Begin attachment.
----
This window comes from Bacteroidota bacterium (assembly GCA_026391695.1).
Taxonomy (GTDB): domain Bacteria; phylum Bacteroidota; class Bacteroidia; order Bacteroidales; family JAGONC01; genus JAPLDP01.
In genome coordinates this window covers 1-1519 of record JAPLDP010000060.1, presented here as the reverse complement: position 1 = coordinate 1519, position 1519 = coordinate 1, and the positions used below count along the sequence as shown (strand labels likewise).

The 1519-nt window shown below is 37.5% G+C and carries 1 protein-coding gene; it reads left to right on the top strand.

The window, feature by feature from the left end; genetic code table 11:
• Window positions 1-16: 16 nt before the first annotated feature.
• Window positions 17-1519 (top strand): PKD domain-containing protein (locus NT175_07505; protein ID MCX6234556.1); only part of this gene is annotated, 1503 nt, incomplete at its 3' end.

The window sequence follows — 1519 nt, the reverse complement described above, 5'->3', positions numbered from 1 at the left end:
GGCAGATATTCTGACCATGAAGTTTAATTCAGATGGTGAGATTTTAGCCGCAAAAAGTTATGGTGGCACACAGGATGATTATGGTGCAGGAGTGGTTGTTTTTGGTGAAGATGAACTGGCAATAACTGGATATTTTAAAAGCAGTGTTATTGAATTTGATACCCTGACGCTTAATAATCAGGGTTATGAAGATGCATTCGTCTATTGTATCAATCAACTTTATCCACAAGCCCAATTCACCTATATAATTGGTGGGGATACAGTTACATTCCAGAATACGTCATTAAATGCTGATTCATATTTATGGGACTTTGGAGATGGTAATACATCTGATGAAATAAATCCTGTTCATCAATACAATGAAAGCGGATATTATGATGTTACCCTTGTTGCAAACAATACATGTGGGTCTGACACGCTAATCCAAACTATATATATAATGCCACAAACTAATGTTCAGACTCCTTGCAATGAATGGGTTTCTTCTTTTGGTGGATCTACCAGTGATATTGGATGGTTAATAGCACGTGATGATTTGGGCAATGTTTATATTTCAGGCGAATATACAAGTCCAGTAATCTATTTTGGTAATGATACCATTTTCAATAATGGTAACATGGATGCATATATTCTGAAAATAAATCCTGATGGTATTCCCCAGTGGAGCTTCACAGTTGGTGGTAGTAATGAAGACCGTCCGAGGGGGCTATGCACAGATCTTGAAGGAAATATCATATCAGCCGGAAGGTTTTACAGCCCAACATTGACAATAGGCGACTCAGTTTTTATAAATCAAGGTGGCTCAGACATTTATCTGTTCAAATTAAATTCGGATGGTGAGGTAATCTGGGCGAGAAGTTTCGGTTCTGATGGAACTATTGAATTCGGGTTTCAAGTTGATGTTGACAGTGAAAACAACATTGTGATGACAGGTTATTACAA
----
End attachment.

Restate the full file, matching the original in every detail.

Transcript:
This window comes from Bacteroidota bacterium (assembly GCA_026391695.1).
Taxonomy (GTDB): domain Bacteria; phylum Bacteroidota; class Bacteroidia; order Bacteroidales; family JAGONC01; genus JAPLDP01.
In genome coordinates this window covers 1-1519 of record JAPLDP010000060.1, presented here as the reverse complement: position 1 = coordinate 1519, position 1519 = coordinate 1, and the positions used below count along the sequence as shown (strand labels likewise).

The 1519-nt window shown below is 37.5% G+C and carries 1 protein-coding gene; it reads left to right on the top strand.

The window, feature by feature from the left end; genetic code table 11:
• Window positions 1-16: 16 nt before the first annotated feature.
• Window positions 17-1519 (top strand): PKD domain-containing protein (locus NT175_07505; protein ID MCX6234556.1); only part of this gene is annotated, 1503 nt, incomplete at its 3' end.

The window sequence follows — 1519 nt, the reverse complement described above, 5'->3', positions numbered from 1 at the left end:
GGCAGATATTCTGACCATGAAGTTTAATTCAGATGGTGAGATTTTAGCCGCAAAAAGTTATGGTGGCACACAGGATGATTATGGTGCAGGAGTGGTTGTTTTTGGTGAAGATGAACTGGCAATAACTGGATATTTTAAAAGCAGTGTTATTGAATTTGATACCCTGACGCTTAATAATCAGGGTTATGAAGATGCATTCGTCTATTGTATCAATCAACTTTATCCACAAGCCCAATTCACCTATATAATTGGTGGGGATACAGTTACATTCCAGAATACGTCATTAAATGCTGATTCATATTTATGGGACTTTGGAGATGGTAATACATCTGATGAAATAAATCCTGTTCATCAATACAATGAAAGCGGATATTATGATGTTACCCTTGTTGCAAACAATACATGTGGGTCTGACACGCTAATCCAAACTATATATATAATGCCACAAACTAATGTTCAGACTCCTTGCAATGAATGGGTTTCTTCTTTTGGTGGATCTACCAGTGATATTGGATGGTTAATAGCACGTGATGATTTGGGCAATGTTTATATTTCAGGCGAATATACAAGTCCAGTAATCTATTTTGGTAATGATACCATTTTCAATAATGGTAACATGGATGCATATATTCTGAAAATAAATCCTGATGGTATTCCCCAGTGGAGCTTCACAGTTGGTGGTAGTAATGAAGACCGTCCGAGGGGGCTATGCACAGATCTTGAAGGAAATATCATATCAGCCGGAAGGTTTTACAGCCCAACATTGACAATAGGCGACTCAGTTTTTATAAATCAAGGTGGCTCAGACATTTATCTGTTCAAATTAAATTCGGATGGTGAGGTAATCTGGGCGAGAAGTTTCGGTTCTGATGGAACTATTGAATTCGGGTTTCAAGTTGATGTTGACAGTGAAAACAACATTGTGATGACAGGTTATTACAA